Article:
Financial institutions, like other critical service industries such as health care and air travel, have the unique challenge of no room for failure. It’s a bad day if your ATM card doesn’t work. It’s a really bad day if you do a bunch of online trading based on incorrect information. Fintech startups, beware. Money, as it turns out, is kind of a big deal to a lot of people.
What is this “Fintech” you speak of?
Financial technology (“Fintech”) is an exploding industry of startups and technology shops providing financial institutions, regulators, non-tech industries and end users with software that profoundly disrupts the way we use financial information today. Companies like Adyen, KreditTech, and Nutmeg are already experiencing success as early emergent leaders in the UK scene, much as Stripe, Betterment, and Robinhood have been in the United States.
The same startups also bring with them newer requirements over how fast software must be shipped in order to keep up with the pace of customer demand. Concepts like rapid iteration and continuous delivery embodied in the DevOps movement are great for mobile games and boutique web apps, but introduce increased risk of missing bugs before the updates are released. A few bugs here and there might be okay for entertainment media, but for Fintech makes a very bad customer experience.
What does Bad Fintech Look Like?
What if your banks and financial dashboards experienced downtime the same way as Netflix, Airbnb, and Tinder were affected by Amazon’s outage earlier this week? People would freak out like never before, that’s what. Fintech plays by different rules that the standard startup or DevOps software shop because to the consumer, finances are a critical system. When it comes to availability and accuracy, systems that control or direct your use of money have huge expectations to fulfil, even if you don’t know it until it’s too late.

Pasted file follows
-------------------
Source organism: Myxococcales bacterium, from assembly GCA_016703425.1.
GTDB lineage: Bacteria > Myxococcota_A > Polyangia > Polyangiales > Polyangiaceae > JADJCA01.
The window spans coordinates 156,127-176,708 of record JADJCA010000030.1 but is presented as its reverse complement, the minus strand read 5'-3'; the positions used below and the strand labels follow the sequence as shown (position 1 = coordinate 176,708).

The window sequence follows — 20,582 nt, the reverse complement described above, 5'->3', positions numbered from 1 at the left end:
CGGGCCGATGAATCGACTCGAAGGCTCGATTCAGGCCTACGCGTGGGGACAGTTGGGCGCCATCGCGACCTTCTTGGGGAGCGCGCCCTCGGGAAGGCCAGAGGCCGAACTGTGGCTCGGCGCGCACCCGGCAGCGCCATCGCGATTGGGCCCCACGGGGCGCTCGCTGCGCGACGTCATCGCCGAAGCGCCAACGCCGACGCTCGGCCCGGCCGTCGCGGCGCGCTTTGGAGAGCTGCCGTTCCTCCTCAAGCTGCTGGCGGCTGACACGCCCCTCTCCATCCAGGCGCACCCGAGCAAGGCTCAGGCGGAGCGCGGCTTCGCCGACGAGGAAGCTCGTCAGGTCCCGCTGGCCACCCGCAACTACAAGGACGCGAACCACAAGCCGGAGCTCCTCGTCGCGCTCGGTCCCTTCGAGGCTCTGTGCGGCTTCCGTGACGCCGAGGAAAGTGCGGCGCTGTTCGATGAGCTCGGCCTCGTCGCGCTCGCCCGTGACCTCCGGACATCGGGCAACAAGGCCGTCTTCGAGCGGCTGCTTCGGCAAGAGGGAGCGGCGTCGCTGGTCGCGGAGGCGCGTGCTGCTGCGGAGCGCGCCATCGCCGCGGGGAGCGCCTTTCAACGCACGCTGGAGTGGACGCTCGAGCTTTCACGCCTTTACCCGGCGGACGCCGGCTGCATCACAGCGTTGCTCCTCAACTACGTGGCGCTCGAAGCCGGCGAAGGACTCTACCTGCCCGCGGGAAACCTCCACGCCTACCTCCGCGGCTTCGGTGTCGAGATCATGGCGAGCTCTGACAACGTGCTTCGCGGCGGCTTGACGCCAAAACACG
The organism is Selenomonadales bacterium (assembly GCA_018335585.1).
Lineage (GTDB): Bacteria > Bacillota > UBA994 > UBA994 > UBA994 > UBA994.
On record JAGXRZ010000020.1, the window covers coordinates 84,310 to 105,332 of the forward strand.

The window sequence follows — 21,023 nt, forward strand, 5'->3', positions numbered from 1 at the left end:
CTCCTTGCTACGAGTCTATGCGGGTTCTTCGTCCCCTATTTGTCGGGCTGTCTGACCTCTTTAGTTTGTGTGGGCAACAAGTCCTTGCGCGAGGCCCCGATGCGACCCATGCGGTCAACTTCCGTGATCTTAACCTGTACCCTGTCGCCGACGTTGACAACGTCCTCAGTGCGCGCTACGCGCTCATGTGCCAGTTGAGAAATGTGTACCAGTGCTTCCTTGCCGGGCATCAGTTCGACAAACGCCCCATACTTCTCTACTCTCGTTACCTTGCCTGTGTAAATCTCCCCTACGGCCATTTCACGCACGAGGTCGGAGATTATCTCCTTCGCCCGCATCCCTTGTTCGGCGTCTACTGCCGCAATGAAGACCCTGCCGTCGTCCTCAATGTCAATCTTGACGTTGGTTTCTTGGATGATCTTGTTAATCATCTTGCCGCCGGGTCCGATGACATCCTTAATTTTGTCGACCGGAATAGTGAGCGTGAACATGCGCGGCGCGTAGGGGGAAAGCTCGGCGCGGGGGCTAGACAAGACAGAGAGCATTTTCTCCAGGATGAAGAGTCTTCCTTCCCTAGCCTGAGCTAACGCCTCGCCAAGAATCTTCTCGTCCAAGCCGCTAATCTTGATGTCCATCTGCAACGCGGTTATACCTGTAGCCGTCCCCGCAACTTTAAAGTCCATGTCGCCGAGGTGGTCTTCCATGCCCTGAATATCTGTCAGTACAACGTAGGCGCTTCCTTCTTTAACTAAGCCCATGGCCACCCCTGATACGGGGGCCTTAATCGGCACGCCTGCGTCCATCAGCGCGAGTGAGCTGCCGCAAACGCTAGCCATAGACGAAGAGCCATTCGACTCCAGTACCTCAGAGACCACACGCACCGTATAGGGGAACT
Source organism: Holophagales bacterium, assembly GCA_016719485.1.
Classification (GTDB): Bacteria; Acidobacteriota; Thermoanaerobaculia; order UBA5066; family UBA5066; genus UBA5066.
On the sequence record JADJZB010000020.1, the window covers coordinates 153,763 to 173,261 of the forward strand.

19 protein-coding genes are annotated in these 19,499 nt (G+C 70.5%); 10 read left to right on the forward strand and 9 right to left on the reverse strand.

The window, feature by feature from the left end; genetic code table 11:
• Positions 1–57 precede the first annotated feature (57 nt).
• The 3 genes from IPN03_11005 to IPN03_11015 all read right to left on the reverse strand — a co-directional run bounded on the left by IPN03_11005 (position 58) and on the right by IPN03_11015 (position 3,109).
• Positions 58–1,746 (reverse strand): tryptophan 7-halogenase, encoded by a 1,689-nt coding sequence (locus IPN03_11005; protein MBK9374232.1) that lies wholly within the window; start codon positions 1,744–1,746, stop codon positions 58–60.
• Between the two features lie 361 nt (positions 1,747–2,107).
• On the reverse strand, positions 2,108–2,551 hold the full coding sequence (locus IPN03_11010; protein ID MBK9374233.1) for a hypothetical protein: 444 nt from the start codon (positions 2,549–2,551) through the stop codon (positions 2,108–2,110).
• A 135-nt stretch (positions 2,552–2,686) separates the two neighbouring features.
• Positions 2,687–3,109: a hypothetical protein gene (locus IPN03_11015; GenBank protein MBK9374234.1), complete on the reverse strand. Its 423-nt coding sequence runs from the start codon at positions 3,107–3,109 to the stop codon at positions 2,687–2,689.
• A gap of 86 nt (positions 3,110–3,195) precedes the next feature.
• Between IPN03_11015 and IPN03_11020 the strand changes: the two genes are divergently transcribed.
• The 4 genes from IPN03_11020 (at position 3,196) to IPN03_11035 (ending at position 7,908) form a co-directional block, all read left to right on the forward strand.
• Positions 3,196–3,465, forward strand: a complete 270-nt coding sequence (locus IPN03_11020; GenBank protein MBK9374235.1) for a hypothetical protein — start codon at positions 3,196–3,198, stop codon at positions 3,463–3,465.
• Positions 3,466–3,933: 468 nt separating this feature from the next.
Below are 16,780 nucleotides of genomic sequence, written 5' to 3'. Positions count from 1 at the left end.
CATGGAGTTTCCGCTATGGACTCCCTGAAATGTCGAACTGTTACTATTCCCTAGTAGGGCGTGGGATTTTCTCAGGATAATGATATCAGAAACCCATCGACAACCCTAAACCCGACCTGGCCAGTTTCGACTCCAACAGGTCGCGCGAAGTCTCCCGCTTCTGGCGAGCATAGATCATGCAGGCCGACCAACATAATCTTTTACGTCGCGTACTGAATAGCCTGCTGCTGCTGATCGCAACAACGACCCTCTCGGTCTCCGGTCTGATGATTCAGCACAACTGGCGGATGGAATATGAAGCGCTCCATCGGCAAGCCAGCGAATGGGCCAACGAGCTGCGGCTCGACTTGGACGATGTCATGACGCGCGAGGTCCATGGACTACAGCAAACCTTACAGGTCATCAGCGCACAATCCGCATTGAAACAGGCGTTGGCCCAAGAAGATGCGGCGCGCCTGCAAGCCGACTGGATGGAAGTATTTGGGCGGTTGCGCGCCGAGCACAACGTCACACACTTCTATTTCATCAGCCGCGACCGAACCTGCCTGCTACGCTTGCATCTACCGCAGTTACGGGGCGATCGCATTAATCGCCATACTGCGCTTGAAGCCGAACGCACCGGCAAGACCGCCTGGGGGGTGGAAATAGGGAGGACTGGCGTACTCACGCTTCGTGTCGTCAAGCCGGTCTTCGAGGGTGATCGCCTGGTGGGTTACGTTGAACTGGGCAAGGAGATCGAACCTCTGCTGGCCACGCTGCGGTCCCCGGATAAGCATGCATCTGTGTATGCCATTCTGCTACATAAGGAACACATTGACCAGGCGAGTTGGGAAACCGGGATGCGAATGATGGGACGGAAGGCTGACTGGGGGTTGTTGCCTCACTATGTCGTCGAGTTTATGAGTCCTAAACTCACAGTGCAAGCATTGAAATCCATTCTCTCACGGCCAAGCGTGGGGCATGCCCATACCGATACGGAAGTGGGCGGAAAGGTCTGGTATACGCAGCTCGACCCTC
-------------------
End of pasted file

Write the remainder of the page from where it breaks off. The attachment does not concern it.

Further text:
As I look forward to speaking at APIdays London, my prep work for the talk has me thinking about how important it is to get certain things right. I look at the world we’ve built, as connected as it is, and I think what would it be like if it didn’t work? My friends, my family, what would it be like for them…to not be able to get money from our bank accounts or pay for things with a credit card? What if the maps in the car don’t work and we’re already running late to a birthday party? What if we’re at the hospital and they can retrieve the information they need to make a safe decision about my child’s health?
What’s in store for Fintech in 2015?
Three words: good, fast, and cheap. Companies in financial technology have a challenge that DevOps hasn’t quite faced yet. They have to find a way to provide software that satisfies all three aspects of the Designer’s Triangle at the same time. DevOps knows how to do fast and cheap; it’s a matter of taking the lessons learned by people implementing DevOps practices and finding intelligent ways to apply them to situations where strict regulations and compliance considerations make it difficult to speed delivery.
At APIdays London 2015, SmartBear Software and Sogeti UK will ask questions and present a few ideas on how to help established financial institutions and new technology startups deliver better, faster software in less time. Our sense is that Fintech and DevOps, like sparring partners, have much to learn from each other moving forward, and we can help to facilitate this learning process.
What challenges do you see with financial technology? How do you think DevOps culture needs to change before banks and securities can adopt it as mainstream for financial software delivery?